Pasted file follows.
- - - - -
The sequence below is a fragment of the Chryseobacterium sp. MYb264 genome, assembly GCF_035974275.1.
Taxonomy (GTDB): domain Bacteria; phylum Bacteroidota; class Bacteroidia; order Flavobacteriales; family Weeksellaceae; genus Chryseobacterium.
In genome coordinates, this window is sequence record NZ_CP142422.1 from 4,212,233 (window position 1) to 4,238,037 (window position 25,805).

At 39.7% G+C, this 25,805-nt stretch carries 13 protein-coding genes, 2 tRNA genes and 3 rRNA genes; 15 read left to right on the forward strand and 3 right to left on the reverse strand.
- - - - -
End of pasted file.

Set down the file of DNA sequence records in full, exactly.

The sequence below is a fragment of the Chryseobacterium sp. MYb264 genome, assembly GCF_035974275.1.
Taxonomy (GTDB): domain Bacteria; phylum Bacteroidota; class Bacteroidia; order Flavobacteriales; family Weeksellaceae; genus Chryseobacterium.
In genome coordinates, this window is sequence record NZ_CP142422.1 from 4,212,233 (window position 1) to 4,238,037 (window position 25,805).

At 39.7% G+C, this 25,805-nt stretch carries 13 protein-coding genes, 2 tRNA genes and 3 rRNA genes; 15 read left to right on the forward strand and 3 right to left on the reverse strand.